Since opening Big Jones in 2008, Paul Fehribach has been commited to the legacy of Southern cooking; in fact, he has hundreds of historic, regional cookbooks stacked at home to prove it. The new fall menu at Big Jones—which debuts for brunch on November 6 and for lunch and dinner the following day—is the first to interpret these historic ways of living into composed dishes.
Many of the a la carte dishes and the new family-style meals are printed on the menu with the specific location and period of time that they reference. But Fehribach says it's not as though he just found an old recipe and dusted it off. "The concept of the recipe as we know it today didn't arise until the 1880s," he says. "Up until that time, there were receipts that described the process of making a dish. The measurements weren't that precise."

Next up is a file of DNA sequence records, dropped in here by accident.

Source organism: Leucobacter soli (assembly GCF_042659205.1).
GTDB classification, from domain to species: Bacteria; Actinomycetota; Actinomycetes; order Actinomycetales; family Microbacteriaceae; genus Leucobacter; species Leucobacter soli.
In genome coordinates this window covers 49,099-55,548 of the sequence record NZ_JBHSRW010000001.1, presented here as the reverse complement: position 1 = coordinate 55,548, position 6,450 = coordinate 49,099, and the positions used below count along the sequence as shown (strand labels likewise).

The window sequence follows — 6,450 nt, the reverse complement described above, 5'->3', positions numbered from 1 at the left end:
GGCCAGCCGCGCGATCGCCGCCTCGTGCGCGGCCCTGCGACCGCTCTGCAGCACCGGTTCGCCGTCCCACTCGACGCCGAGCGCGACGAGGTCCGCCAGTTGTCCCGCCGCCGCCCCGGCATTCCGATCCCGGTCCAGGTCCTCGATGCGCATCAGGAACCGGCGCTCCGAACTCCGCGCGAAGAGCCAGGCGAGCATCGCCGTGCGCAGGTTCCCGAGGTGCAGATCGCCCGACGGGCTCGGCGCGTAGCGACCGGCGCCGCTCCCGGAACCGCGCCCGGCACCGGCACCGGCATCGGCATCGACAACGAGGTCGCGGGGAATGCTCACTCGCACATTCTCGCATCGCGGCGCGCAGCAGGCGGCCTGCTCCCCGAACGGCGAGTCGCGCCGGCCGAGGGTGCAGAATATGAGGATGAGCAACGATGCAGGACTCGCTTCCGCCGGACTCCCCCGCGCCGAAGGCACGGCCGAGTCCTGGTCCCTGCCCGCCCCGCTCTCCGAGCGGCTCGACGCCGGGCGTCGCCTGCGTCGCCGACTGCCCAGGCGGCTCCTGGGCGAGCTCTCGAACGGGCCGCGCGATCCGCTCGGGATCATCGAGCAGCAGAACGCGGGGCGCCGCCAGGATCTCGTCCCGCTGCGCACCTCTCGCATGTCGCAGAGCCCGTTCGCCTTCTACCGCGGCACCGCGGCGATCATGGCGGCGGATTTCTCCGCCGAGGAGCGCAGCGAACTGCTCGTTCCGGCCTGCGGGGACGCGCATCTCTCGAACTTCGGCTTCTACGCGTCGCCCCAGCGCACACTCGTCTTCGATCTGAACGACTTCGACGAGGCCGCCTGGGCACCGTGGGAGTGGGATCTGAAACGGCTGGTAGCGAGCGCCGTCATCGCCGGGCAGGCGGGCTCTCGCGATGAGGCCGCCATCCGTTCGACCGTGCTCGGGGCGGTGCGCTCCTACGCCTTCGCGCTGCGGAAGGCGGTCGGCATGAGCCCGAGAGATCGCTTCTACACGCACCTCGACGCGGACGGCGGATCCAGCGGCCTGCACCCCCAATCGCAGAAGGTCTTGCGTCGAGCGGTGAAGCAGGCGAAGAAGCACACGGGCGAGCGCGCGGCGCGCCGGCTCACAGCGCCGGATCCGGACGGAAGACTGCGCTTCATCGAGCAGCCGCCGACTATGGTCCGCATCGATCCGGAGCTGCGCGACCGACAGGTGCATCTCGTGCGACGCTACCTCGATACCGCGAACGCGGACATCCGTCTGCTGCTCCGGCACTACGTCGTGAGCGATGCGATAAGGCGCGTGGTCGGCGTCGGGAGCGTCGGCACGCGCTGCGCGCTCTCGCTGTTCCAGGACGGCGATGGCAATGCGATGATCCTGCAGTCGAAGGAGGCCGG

Combining the narrative recipe with traditional, often heirloom ingredients, gives diners an insight into the culture of a Southern region. Pulling this off involves an extensive amount of staff training to ensure that servers can explain ingredients and context to guests. Through staff meals and discussions, Fehribach introduces the staff to the archaic vocabulary and regional ingredients. However, he ensures the menu won't be purely a history lesson: "A lot of people just aren't going to care about that stuff. Our goal is for the food to be as delicious as it's always been." [The Feast]
Photo Credit: Big Jones